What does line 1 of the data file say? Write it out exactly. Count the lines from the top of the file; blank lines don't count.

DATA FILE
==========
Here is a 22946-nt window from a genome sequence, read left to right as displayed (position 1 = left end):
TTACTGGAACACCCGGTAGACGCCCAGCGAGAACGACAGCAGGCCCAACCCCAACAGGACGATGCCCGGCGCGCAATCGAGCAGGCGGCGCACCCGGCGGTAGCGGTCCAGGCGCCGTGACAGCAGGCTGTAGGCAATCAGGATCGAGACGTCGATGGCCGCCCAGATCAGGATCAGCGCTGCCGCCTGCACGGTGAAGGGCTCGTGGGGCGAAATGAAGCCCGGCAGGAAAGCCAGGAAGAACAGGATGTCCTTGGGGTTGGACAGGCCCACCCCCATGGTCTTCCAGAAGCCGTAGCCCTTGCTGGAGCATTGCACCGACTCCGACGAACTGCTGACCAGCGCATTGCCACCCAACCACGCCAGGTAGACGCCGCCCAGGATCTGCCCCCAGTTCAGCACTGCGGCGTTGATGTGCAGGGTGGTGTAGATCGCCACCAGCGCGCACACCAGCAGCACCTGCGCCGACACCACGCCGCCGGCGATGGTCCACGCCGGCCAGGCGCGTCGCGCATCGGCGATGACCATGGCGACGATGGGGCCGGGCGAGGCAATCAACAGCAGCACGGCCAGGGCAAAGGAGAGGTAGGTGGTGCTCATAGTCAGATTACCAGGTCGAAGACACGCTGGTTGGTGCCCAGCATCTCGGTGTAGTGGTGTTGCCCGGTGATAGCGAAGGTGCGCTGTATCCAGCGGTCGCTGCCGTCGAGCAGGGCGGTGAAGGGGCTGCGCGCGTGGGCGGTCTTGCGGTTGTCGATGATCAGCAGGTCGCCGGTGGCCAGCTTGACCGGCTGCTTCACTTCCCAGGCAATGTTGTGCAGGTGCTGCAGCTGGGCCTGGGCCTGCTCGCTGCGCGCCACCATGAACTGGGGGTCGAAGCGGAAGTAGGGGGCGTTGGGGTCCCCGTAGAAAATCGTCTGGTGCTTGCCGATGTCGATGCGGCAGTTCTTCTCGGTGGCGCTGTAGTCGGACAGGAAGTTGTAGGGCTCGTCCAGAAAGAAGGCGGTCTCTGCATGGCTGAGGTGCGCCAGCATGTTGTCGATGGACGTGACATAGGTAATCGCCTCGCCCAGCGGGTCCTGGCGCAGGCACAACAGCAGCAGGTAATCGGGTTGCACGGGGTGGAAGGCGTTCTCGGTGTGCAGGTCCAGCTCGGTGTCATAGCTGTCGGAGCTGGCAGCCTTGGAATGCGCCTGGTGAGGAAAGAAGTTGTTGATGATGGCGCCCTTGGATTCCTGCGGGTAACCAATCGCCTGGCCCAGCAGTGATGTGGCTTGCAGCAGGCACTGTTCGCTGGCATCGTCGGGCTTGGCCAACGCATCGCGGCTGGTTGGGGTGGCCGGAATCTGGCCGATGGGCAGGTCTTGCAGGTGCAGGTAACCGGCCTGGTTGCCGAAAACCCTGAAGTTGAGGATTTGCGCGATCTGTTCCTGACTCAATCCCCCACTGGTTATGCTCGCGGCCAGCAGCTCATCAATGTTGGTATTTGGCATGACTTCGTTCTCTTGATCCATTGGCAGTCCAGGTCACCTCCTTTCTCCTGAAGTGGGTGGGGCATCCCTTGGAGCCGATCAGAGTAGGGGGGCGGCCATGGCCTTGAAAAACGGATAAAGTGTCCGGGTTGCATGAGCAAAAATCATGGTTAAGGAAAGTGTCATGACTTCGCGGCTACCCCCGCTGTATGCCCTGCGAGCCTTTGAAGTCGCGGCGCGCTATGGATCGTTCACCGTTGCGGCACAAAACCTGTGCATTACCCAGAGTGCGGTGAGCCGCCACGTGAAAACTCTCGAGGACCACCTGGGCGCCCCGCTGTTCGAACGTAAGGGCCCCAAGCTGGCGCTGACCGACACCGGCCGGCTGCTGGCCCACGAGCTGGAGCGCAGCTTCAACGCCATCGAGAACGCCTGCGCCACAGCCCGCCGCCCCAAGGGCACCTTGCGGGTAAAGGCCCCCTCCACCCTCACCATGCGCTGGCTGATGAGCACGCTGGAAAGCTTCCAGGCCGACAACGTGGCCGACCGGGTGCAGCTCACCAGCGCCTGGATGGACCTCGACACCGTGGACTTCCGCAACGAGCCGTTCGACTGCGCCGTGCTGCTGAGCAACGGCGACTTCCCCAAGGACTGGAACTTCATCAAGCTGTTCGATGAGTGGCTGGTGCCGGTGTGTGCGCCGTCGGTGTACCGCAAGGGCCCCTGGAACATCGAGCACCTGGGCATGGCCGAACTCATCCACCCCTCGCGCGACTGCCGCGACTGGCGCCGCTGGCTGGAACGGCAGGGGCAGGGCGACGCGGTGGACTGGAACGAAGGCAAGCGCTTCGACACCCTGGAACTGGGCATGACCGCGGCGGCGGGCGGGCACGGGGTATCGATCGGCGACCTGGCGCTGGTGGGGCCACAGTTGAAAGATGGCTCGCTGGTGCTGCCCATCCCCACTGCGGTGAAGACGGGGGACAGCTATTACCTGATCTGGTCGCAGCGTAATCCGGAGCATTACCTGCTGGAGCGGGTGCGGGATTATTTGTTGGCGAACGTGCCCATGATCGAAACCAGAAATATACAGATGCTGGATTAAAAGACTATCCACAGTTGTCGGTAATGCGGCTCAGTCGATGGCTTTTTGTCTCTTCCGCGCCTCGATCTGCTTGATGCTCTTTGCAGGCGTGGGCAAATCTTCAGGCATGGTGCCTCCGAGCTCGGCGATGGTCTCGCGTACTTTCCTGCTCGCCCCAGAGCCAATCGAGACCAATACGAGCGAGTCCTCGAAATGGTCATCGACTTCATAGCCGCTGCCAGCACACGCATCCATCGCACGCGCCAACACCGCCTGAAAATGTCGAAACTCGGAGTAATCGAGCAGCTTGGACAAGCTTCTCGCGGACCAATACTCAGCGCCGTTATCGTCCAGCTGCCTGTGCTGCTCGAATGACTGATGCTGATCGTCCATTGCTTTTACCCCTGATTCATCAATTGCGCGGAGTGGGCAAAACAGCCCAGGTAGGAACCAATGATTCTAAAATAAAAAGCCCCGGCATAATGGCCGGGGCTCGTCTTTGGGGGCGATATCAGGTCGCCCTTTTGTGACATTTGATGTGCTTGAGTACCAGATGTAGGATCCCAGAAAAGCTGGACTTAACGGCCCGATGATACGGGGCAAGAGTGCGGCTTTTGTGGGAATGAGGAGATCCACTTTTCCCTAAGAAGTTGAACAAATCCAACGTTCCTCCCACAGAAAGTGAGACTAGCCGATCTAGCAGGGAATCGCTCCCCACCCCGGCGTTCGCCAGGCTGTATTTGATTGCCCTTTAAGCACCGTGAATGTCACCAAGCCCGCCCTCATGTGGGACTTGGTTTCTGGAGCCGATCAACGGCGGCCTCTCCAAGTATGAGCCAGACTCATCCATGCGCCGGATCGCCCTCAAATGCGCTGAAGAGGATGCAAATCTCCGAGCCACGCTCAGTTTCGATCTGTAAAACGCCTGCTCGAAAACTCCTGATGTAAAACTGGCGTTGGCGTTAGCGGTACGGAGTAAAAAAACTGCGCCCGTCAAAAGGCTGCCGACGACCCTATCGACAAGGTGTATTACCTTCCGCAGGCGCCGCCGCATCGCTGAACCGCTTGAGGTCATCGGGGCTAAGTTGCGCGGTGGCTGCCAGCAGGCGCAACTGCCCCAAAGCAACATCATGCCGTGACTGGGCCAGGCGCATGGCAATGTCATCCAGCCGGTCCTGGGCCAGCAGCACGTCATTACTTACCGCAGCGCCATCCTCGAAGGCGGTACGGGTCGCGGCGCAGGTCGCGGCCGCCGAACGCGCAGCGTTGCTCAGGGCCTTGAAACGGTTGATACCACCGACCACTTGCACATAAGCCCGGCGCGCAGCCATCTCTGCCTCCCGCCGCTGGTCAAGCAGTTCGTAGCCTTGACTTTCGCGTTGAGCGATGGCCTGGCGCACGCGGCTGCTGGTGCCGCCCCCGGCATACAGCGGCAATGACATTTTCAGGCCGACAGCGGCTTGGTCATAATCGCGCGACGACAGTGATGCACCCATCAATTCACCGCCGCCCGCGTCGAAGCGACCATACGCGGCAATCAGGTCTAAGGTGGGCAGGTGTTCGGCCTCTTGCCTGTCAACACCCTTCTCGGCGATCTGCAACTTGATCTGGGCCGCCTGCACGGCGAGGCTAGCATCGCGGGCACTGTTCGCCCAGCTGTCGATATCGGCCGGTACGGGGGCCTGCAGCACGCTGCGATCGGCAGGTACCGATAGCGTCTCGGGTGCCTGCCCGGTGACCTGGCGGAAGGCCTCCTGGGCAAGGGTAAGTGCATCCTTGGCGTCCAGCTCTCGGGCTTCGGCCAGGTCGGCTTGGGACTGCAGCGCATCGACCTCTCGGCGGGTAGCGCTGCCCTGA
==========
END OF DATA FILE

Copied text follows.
Here is a 22946-nt window from a genome sequence, read left to right as displayed (position 1 = left end):